Leaders F (0%)
Groups F (0%)
Events F (0%)
History F (0%)
Opposition F (0%)
Tactics F (0%)
Content F (0%)

Grade levels F (0%)
Current events F (0%)
Civics F (0%)
Other movements F (0%)
Context F (0%)

GRADE F means Connecticut includes none or less than 20% of the recommended content and should significantly revise its standards.



Survey of Standards and Frameworks
The Connecticut Social Studies Framework for grades PK-12 (2009) does not require study of the civil rights movement. Several grade level expectations (GLEs) mention civil rights movement figures or events as examples, but the Framework makes it clear that “these examples are simply that—suggestions—and are not the only illustrative examples one might choose to use.”

Elementary and Middle School
Grade 3
: Students should be able to “explain the significance of events surrounding historical figures (e.g., George Washington, Harriet Tubman, Squanto, Sacagawea, Abraham Lincoln, Cesar Chavez, Martin Luther King Jr., Rosa Parks).”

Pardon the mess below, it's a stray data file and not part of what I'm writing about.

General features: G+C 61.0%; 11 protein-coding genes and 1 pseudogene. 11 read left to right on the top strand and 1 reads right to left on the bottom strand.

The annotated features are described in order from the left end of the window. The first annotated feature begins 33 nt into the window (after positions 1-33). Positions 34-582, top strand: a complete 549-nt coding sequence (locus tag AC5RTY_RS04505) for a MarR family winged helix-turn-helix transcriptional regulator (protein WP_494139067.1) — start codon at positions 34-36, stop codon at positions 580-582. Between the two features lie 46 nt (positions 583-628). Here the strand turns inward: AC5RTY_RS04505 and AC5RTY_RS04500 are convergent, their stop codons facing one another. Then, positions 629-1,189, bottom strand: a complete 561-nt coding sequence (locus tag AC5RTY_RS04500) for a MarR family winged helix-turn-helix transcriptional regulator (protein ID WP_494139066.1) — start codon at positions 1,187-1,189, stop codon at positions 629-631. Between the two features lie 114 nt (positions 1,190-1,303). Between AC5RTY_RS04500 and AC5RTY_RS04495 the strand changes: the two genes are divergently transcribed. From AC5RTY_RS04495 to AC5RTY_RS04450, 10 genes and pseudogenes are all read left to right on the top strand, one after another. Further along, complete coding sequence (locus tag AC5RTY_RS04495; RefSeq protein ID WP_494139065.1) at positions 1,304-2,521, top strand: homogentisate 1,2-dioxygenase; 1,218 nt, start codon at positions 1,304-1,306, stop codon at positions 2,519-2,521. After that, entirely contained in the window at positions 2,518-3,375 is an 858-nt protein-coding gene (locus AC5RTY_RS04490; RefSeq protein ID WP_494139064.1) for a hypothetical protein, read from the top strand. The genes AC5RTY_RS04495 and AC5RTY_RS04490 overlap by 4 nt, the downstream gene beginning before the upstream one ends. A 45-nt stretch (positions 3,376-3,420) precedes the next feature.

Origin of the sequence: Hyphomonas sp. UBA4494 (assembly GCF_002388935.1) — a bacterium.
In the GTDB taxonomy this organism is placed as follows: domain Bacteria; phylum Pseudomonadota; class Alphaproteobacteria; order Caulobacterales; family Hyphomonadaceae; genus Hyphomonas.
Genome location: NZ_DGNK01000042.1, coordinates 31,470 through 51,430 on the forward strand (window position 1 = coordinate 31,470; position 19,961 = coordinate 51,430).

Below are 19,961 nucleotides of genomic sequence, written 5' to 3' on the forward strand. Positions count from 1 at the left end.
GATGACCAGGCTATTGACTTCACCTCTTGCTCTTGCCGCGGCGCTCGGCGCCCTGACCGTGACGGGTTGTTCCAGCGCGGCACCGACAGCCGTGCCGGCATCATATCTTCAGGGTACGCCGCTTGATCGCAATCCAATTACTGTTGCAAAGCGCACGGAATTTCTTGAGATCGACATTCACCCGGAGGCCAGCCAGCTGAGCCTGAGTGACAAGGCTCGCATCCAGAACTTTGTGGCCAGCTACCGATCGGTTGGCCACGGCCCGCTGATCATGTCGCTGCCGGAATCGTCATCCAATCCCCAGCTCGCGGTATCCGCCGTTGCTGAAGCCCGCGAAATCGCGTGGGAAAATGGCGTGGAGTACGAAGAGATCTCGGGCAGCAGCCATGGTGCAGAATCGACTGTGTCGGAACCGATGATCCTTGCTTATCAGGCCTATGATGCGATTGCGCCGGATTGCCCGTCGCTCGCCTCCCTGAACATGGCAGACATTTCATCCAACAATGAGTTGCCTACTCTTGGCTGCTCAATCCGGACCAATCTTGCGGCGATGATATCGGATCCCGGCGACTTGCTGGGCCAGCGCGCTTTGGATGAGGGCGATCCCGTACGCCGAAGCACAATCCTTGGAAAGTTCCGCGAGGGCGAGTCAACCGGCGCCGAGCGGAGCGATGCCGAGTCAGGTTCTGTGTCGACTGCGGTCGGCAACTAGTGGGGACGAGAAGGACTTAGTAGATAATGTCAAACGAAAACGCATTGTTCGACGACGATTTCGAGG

High School
U.S. History:
During the high school course, which is the second half of U.S. history, students are expected to:

• “Trace the evolution of citizens’ rights (e.g., Palmer Raids, struggle for civil rights, women’s rights movements, Patriot Act).

• Evaluate the role and impact significant individuals have had on historical events (e.g., Malcolm X, Susan B. Anthony, Eleanor Roosevelt, Martin Luther King Jr., Ronald Reagan).

• Connect Connecticut history to United States history by “describe[ing] how major events in U.S. history affected Connecticut citizens (e.g., Great Depression, World War II, civil rights).”

Civics: One GLE in this one-semester course mentions civil rights when asking students to “analyze laws that have been modified to meet society’s changing values and needs (e.g., civil rights laws, banking regulations).”

Evaluation
Connecticut’s failure to require students to learn about the civil rights movement is disappointing, but not especially surprising given the overall lack of rigor and content in the state’s history standards. Still, it is a shame that a state whose rich history includes the Amistad case and a long tradition of abolitionism does not require students to learn about the civil rights movement at all, let alone its substantial and important history.